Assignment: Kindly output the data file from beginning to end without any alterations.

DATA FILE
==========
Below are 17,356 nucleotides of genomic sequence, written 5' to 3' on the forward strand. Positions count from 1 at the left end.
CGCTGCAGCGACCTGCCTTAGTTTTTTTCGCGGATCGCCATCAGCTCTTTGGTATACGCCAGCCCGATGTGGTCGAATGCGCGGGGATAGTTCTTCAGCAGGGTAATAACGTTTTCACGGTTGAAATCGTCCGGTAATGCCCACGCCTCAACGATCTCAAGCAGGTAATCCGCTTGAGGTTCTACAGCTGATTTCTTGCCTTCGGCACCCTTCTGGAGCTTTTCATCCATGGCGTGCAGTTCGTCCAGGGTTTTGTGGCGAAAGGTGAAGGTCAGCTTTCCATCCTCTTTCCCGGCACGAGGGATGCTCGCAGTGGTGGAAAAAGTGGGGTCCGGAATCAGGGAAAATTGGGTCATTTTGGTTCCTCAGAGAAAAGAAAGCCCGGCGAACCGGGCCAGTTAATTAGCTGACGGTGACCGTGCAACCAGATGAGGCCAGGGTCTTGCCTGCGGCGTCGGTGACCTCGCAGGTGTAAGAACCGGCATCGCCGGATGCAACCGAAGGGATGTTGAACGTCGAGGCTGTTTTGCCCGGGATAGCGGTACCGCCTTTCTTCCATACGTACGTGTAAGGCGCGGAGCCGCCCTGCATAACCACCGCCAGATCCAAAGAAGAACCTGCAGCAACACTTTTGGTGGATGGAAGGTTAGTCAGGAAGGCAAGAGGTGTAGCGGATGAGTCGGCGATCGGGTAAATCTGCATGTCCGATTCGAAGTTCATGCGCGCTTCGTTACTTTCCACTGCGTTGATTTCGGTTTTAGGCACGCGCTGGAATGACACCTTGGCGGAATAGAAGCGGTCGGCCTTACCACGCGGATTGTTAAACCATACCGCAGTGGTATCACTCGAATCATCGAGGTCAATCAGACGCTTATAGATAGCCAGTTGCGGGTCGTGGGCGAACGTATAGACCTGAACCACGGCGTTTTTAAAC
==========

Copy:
Below are 17,356 nucleotides of genomic sequence, written 5' to 3' on the forward strand. Positions count from 1 at the left end.
CGCTGCAGCGACCTGCCTTAGTTTTTTTCGCGGATCGCCATCAGCTCTTTGGTATACGCCAGCCCGATGTGGTCGAATGCGCGGGGATAGTTCTTCAGCAGGGTAATAACGTTTTCACGGTTGAAATCGTCCGGTAATGCCCACGCCTCAACGATCTCAAGCAGGTAATCCGCTTGAGGTTCTACAGCTGATTTCTTGCCTTCGGCACCCTTCTGGAGCTTTTCATCCATGGCGTGCAGTTCGTCCAGGGTTTTGTGGCGAAAGGTGAAGGTCAGCTTTCCATCCTCTTTCCCGGCACGAGGGATGCTCGCAGTGGTGGAAAAAGTGGGGTCCGGAATCAGGGAAAATTGGGTCATTTTGGTTCCTCAGAGAAAAGAAAGCCCGGCGAACCGGGCCAGTTAATTAGCTGACGGTGACCGTGCAACCAGATGAGGCCAGGGTCTTGCCTGCGGCGTCGGTGACCTCGCAGGTGTAAGAACCGGCATCGCCGGATGCAACCGAAGGGATGTTGAACGTCGAGGCTGTTTTGCCCGGGATAGCGGTACCGCCTTTCTTCCATACGTACGTGTAAGGCGCGGAGCCGCCCTGCATAACCACCGCCAGATCCAAAGAAGAACCTGCAGCAACACTTTTGGTGGATGGAAGGTTAGTCAGGAAGGCAAGAGGTGTAGCGGATGAGTCGGCGATCGGGTAAATCTGCATGTCCGATTCGAAGTTCATGCGCGCTTCGTTACTTTCCACTGCGTTGATTTCGGTTTTAGGCACGCGCTGGAATGACACCTTGGCGGAATAGAAGCGGTCGGCCTTACCACGCGGATTGTTAAACCATACCGCAGTGGTATCACTCGAATCATCGAGGTCAATCAGACGCTTATAGATAGCCAGTTGCGGGTCGTGGGCGAACGTATAGACCTGAACCACGGCGTTTTTAAAC